The Piano Analysis

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New Zealand during the 1850s was a time where European settler populations were beginning to outnumber the native Maori populations which resulted in a major cultural divide. Jane Campion, the director of The Piano, was able to use this temporal setting and the two contrasting cultures to allow her audience to explore the film through the critical perspectives of social class and gender/feminist.
Social Class
Campion’s use of the piano as a key symbolic prop portrayed that Ada could be considered upper-middle class. During the 19th century, owning a piano was indicative of this class and, for women particularly, it was expected that they had some ability at playing the instrument.
The different economic classes were explored through Campion’s use of costuming. Due to the complexity and sophistication of the European settler’s, namely Ada and Stewart, daily attire, Campion highlights that they have the money to spend on the slightly more extravagant clothing. This is contrasted to the costuming of the maids seen helping Ada dress for her ‘wedding’ photo and with the Maori natives, each of these groups wear considerably plainer clothing than the higher social classes.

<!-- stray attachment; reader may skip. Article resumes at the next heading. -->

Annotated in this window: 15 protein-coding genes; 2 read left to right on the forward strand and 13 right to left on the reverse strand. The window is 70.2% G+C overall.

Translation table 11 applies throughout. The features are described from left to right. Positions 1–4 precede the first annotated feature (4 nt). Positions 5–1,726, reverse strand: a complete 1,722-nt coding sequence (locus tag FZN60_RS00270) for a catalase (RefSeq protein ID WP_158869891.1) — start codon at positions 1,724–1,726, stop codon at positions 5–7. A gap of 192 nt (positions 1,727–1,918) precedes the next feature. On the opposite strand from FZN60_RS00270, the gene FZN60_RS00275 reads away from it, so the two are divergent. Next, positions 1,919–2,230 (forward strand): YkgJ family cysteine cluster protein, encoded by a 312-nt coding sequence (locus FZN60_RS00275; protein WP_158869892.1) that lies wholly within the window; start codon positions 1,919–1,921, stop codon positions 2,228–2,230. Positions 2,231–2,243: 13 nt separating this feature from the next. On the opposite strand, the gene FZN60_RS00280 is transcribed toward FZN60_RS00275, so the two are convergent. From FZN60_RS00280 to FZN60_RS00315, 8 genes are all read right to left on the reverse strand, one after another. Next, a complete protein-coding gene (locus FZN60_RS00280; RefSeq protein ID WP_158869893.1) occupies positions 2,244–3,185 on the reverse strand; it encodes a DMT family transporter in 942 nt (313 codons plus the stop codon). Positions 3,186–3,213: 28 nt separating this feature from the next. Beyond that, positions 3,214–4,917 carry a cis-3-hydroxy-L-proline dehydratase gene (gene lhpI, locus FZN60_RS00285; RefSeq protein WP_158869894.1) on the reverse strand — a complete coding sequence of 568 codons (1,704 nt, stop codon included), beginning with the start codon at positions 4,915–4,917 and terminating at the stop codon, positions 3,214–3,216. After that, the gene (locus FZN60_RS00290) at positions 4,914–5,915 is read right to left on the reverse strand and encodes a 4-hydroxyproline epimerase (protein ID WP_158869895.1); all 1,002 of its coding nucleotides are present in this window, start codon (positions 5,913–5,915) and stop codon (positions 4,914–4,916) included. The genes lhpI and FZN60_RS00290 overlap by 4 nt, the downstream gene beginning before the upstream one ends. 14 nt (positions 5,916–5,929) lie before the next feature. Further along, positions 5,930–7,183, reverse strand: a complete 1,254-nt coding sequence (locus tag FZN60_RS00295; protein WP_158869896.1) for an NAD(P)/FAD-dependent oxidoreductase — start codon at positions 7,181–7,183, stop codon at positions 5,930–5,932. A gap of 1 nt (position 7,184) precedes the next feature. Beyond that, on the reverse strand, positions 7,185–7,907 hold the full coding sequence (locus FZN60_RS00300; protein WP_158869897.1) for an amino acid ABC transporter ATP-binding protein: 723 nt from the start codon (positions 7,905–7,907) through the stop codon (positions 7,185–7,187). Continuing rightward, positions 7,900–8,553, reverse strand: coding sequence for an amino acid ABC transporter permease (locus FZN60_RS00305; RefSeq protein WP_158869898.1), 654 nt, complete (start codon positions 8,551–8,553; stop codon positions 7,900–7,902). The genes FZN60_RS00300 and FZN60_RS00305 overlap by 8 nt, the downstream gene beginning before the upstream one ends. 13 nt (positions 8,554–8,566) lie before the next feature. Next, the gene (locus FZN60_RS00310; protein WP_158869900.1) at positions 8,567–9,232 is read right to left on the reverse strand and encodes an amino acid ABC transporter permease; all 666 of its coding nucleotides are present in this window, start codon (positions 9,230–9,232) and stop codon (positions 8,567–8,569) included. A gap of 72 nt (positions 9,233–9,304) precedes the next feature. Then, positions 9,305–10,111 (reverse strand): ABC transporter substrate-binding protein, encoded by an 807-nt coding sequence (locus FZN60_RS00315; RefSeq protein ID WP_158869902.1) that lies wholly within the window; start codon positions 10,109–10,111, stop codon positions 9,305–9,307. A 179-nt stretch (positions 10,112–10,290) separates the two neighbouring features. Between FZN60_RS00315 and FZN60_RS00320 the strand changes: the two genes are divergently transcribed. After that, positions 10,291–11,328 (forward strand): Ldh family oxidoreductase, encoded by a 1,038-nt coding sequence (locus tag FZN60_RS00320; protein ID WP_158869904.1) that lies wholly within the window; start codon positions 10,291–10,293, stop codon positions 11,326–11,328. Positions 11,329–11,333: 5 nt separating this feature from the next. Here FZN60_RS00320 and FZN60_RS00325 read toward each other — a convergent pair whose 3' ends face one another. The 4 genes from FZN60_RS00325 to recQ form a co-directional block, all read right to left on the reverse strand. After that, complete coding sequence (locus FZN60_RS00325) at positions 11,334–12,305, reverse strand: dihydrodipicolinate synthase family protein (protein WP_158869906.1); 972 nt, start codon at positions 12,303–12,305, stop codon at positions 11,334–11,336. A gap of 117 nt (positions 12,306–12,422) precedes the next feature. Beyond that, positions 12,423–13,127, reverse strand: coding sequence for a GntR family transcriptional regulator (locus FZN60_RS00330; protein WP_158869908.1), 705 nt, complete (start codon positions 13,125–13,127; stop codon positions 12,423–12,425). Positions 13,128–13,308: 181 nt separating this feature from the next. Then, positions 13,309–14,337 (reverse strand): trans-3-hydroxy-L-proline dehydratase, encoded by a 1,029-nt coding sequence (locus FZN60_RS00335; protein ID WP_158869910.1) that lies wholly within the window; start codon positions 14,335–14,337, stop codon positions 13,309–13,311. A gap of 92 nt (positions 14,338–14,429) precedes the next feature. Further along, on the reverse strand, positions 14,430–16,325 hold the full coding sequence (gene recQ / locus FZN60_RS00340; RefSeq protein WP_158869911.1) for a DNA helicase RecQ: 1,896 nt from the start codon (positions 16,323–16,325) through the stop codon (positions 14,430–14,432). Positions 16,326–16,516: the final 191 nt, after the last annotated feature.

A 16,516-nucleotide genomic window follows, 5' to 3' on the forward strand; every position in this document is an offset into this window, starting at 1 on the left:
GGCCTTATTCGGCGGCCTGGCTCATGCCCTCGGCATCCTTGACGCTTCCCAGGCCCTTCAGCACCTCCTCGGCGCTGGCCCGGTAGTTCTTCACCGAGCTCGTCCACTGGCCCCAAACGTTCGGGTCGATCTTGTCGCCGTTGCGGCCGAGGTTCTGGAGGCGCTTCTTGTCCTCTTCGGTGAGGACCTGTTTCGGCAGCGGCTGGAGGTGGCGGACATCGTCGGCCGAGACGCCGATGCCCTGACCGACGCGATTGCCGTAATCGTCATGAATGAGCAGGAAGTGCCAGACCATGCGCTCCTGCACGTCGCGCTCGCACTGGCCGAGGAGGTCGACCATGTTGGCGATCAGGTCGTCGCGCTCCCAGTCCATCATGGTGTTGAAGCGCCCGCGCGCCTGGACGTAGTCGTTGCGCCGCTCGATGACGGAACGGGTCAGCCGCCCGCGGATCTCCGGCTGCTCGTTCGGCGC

Class and power in The Piano is definitively related to the colonisation of New Zealand and the authority over the land that the European settlers simply assume. The portrayal of the colonisers show that they hold the power over the Maori people. This is largely due to the settlers forcing the natives to be

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